Three things I learned teaching English online during the Covid pandemic

The last couple of years haven't been easy for TEFL teachers, but I've managed to survive and thrive through the worst of the travel restrictions and lockdowns.

Updated on
March 8, 2022

It might seem like a strange time to teach English online and travel. Global response to the COVID-19 pandemic has led to an ever-changing web of travel restrictions, complex vaccine and testing requirements, and diminished social opportunities.

Some teachers packed up and headed home, choosing to weather the storm with their family and friends.

But a lot of us are still out here, myself included. Here are three things I learned over the past 2+ years.

Demand for online English teachers has never been higher

In spring of 2020, just a few months after the world learned of the new virus, schools and universities around the world transitioned to online learning.

At the time, I was working for a small online program based in Beijing. The public and private school closures, along with children having more free time at home, sent parents rushing to book online teachers.

I was teaching more classes than ever before, and the increased demand led to higher pay.

Demand stayed strong for more than a year and a half, until the Chinese government announced sweeping changes that effectively crippled the private tutoring market in China.

Teachers in other markets are still going strong, and the demand is so high that most of the teachers who focused on China (including me) were absorbed into other platforms and markets (such as Japan, Korea, Turkey, Saudi Arabia, and the growing online English tutoring scene in Europe).

Slow travel is your friend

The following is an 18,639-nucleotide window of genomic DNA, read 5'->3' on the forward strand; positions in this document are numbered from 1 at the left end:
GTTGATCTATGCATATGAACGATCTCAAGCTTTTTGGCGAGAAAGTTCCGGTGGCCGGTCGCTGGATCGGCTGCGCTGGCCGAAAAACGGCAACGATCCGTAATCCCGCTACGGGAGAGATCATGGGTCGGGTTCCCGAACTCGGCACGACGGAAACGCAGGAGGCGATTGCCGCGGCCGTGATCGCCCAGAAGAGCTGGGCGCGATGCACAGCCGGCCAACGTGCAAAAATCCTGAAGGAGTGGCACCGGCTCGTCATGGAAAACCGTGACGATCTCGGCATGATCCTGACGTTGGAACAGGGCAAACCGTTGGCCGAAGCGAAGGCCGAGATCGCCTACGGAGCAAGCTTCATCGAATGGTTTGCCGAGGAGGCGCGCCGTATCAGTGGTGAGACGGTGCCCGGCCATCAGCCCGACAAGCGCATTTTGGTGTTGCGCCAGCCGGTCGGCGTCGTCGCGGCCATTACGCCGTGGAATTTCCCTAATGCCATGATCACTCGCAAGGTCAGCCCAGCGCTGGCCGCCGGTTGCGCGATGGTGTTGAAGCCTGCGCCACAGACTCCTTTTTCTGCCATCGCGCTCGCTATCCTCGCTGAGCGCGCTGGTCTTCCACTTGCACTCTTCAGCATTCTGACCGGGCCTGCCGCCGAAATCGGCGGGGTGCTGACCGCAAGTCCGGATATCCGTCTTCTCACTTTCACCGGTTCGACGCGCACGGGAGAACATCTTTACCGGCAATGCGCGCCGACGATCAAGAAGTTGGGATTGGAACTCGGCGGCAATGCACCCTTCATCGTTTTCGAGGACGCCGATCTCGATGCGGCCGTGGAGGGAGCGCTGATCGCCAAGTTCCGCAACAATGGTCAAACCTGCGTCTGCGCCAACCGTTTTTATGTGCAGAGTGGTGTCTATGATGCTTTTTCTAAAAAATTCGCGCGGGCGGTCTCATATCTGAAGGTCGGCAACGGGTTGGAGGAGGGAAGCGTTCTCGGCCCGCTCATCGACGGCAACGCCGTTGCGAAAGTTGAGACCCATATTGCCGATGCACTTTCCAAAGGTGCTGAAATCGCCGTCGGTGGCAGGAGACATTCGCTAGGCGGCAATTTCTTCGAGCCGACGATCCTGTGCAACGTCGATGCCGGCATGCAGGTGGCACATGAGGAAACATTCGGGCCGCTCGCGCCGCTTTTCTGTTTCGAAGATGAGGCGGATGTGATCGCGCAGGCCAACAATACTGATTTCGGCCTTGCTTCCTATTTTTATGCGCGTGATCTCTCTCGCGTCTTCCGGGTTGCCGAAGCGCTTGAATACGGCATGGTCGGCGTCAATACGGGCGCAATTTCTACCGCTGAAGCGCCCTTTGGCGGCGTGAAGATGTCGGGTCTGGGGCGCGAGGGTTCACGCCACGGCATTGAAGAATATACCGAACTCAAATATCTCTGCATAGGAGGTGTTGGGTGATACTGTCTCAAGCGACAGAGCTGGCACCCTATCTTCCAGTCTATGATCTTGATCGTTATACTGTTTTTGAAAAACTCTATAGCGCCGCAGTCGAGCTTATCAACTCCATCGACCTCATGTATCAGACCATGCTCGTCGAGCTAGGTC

Slow travel means spending a chunk of time in one place, usually a few months depending on visa requirements, before traveling on to a new place.

It's a lifestyle well-suited to online teachers, who often need a short-term hub to setup their teaching space for a while before moving on to the next adventure.

It's also cheaper and more interesting to travel slowly. You'll find better deals on apartment rentals, learn to shop and eat like a local, and maybe even pick up some of the language.

Save your money

Let's go back to the spring of 2020 when the coronavirus first set off a wave of school closures and travel restrictions.

I was in Tbilisi, Georgia, in a gorgeous (and quite reasonably priced) apartment near the city center.

The sudden suspension of air travel left me stuck. I withdrew cash from an ATM, loaded up the pantry with essentials, and hunkered down with my fiber optic Internet connection.

The class bookings poured in, and I had nothing much else to do other than teach.

And teach I did, sometimes as many as 10 hours a day.

But aside from monthly rent and late-night food deliveries, there wasn't much to spend my money on. The shopping malls were all closed anyway.

As lonely and stressful as it was, and as much as I hated seeing the effects of the virus on people and their families, I was very fortunate to be able to make the best of a bad situation.

Wearing a mask through three flights and 20 hours of travel wasn't fun, but I made it!

Teaching English online allows you to:

  • Continue earning a living with minimal interruption caused by travel restrictions, bad weather events, natural disasters, or political conflicts.
  • Minimize your personal contacts by working from home.
  • Move to a safer area, if necessary.
  • Save money for your next adventure.

The next chapter

It's 2022 now, and COVID-19 still lingers over our heads.

Maybe you've had a couple of bad years. Maybe you lost a job, a home, a business, or a loved one. As the world slowly opens again, I hope we can all look forward to a future with less disease, more travel, and the opportunity for essential human engagement and companionship.

The world is still your oyster.

As for me, I'm currently watching the sun melt into the blue waters of the Ionian Sea from my apartment in Sarandë, Albania. Later I'll have dinner with a few of my expat friends, and we'll talk about how lucky we are to still be here.

Stay safe. Keep teaching.

Please note: I am not a health expert. Nothing in this article is meant to serve as health advice. Always consult the latest government guidelines before making any travel decisions.